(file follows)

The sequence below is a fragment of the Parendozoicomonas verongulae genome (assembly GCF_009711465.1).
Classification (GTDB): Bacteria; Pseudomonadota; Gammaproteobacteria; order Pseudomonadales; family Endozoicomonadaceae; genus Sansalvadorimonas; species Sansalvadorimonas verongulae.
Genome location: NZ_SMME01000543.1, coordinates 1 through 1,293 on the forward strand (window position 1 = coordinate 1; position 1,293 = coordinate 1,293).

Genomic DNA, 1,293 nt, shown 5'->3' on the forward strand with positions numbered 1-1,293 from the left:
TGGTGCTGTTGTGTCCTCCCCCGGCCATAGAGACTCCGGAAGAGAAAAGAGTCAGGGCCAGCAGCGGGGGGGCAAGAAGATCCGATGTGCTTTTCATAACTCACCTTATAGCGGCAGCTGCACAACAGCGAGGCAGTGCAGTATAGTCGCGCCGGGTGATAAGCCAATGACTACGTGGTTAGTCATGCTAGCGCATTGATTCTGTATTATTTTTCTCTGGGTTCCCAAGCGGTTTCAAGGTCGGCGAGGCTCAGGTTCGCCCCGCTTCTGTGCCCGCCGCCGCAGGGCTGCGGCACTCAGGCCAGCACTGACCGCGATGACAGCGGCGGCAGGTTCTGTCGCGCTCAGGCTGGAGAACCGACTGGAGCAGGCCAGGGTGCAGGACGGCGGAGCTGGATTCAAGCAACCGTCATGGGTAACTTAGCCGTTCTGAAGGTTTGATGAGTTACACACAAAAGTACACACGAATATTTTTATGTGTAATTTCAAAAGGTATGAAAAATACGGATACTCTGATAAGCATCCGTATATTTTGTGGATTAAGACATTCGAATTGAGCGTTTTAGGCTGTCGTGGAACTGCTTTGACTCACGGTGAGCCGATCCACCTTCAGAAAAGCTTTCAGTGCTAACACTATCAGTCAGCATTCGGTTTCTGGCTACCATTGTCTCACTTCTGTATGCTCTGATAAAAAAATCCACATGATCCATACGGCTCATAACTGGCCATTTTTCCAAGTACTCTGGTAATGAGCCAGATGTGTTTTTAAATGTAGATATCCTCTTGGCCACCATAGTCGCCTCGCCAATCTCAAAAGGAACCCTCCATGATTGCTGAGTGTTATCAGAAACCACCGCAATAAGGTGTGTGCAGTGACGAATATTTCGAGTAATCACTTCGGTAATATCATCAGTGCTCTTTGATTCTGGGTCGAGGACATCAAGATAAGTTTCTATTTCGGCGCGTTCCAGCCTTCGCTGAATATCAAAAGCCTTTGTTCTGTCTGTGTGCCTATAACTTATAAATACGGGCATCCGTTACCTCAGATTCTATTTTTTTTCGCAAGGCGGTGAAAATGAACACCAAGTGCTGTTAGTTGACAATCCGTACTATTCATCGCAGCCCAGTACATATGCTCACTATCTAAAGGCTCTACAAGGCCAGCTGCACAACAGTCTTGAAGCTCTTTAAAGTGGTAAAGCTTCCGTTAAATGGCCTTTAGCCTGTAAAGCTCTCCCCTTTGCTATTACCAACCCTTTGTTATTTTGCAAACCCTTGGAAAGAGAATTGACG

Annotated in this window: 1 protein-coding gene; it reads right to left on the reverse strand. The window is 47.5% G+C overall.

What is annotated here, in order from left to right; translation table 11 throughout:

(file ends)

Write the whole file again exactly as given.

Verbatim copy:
The sequence below is a fragment of the Parendozoicomonas verongulae genome (assembly GCF_009711465.1).
Classification (GTDB): Bacteria; Pseudomonadota; Gammaproteobacteria; order Pseudomonadales; family Endozoicomonadaceae; genus Sansalvadorimonas; species Sansalvadorimonas verongulae.
Genome location: NZ_SMME01000543.1, coordinates 1 through 1,293 on the forward strand (window position 1 = coordinate 1; position 1,293 = coordinate 1,293).

Genomic DNA, 1,293 nt, shown 5'->3' on the forward strand with positions numbered 1-1,293 from the left:
TGGTGCTGTTGTGTCCTCCCCCGGCCATAGAGACTCCGGAAGAGAAAAGAGTCAGGGCCAGCAGCGGGGGGGCAAGAAGATCCGATGTGCTTTTCATAACTCACCTTATAGCGGCAGCTGCACAACAGCGAGGCAGTGCAGTATAGTCGCGCCGGGTGATAAGCCAATGACTACGTGGTTAGTCATGCTAGCGCATTGATTCTGTATTATTTTTCTCTGGGTTCCCAAGCGGTTTCAAGGTCGGCGAGGCTCAGGTTCGCCCCGCTTCTGTGCCCGCCGCCGCAGGGCTGCGGCACTCAGGCCAGCACTGACCGCGATGACAGCGGCGGCAGGTTCTGTCGCGCTCAGGCTGGAGAACCGACTGGAGCAGGCCAGGGTGCAGGACGGCGGAGCTGGATTCAAGCAACCGTCATGGGTAACTTAGCCGTTCTGAAGGTTTGATGAGTTACACACAAAAGTACACACGAATATTTTTATGTGTAATTTCAAAAGGTATGAAAAATACGGATACTCTGATAAGCATCCGTATATTTTGTGGATTAAGACATTCGAATTGAGCGTTTTAGGCTGTCGTGGAACTGCTTTGACTCACGGTGAGCCGATCCACCTTCAGAAAAGCTTTCAGTGCTAACACTATCAGTCAGCATTCGGTTTCTGGCTACCATTGTCTCACTTCTGTATGCTCTGATAAAAAAATCCACATGATCCATACGGCTCATAACTGGCCATTTTTCCAAGTACTCTGGTAATGAGCCAGATGTGTTTTTAAATGTAGATATCCTCTTGGCCACCATAGTCGCCTCGCCAATCTCAAAAGGAACCCTCCATGATTGCTGAGTGTTATCAGAAACCACCGCAATAAGGTGTGTGCAGTGACGAATATTTCGAGTAATCACTTCGGTAATATCATCAGTGCTCTTTGATTCTGGGTCGAGGACATCAAGATAAGTTTCTATTTCGGCGCGTTCCAGCCTTCGCTGAATATCAAAAGCCTTTGTTCTGTCTGTGTGCCTATAACTTATAAATACGGGCATCCGTTACCTCAGATTCTATTTTTTTTCGCAAGGCGGTGAAAATGAACACCAAGTGCTGTTAGTTGACAATCCGTACTATTCATCGCAGCCCAGTACATATGCTCACTATCTAAAGGCTCTACAAGGCCAGCTGCACAACAGTCTTGAAGCTCTTTAAAGTGGTAAAGCTTCCGTTAAATGGCCTTTAGCCTGTAAAGCTCTCCCCTTTGCTATTACCAACCCTTTGTTATTTTGCAAACCCTTGGAAAGAGAATTGACG

Annotated in this window: 1 protein-coding gene; it reads right to left on the reverse strand. The window is 47.5% G+C overall.

What is annotated here, in order from left to right; translation table 11 throughout: